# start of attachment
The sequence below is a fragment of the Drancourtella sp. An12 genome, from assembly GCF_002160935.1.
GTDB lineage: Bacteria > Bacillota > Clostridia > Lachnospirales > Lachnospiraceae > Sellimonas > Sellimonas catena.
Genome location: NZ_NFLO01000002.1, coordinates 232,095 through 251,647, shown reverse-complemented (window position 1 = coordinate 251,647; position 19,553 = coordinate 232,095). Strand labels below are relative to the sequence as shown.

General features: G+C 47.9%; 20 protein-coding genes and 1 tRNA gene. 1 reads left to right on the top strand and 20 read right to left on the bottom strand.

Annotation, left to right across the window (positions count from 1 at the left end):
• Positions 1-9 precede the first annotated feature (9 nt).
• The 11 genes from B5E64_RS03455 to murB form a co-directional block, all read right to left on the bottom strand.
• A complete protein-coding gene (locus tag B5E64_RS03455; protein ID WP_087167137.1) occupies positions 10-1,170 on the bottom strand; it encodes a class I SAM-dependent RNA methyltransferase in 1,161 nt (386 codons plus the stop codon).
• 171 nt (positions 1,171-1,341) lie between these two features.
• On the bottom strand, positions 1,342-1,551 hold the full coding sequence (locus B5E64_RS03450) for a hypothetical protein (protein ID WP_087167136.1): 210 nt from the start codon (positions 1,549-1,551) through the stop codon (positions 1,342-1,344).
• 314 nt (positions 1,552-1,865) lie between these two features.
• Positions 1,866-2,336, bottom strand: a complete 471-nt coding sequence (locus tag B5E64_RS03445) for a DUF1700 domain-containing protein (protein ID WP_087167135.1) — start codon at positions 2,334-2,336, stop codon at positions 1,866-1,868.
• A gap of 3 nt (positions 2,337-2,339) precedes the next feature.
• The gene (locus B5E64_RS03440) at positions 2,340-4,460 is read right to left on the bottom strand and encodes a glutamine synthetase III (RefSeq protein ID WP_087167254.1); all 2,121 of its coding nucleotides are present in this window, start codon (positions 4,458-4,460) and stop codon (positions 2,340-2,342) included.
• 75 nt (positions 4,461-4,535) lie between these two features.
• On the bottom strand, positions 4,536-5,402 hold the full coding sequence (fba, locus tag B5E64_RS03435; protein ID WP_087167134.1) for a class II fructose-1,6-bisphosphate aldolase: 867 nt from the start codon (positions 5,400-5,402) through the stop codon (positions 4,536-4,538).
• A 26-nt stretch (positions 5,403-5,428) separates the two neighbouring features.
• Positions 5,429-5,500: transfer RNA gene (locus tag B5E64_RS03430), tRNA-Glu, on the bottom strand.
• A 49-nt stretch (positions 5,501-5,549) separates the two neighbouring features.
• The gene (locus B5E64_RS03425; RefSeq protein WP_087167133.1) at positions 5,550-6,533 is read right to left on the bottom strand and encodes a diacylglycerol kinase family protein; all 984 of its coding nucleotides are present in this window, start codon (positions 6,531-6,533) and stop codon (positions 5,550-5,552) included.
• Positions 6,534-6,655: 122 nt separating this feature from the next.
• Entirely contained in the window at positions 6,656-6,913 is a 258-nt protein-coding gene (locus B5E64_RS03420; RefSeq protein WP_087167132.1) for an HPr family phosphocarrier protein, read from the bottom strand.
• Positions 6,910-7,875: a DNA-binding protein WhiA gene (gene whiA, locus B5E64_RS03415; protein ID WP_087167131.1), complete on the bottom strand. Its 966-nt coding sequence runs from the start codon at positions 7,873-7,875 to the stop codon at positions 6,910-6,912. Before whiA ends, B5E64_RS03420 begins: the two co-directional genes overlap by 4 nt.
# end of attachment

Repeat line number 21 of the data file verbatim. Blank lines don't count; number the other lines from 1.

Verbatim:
• Positions 6,534-6,655: 122 nt separating this feature from the next.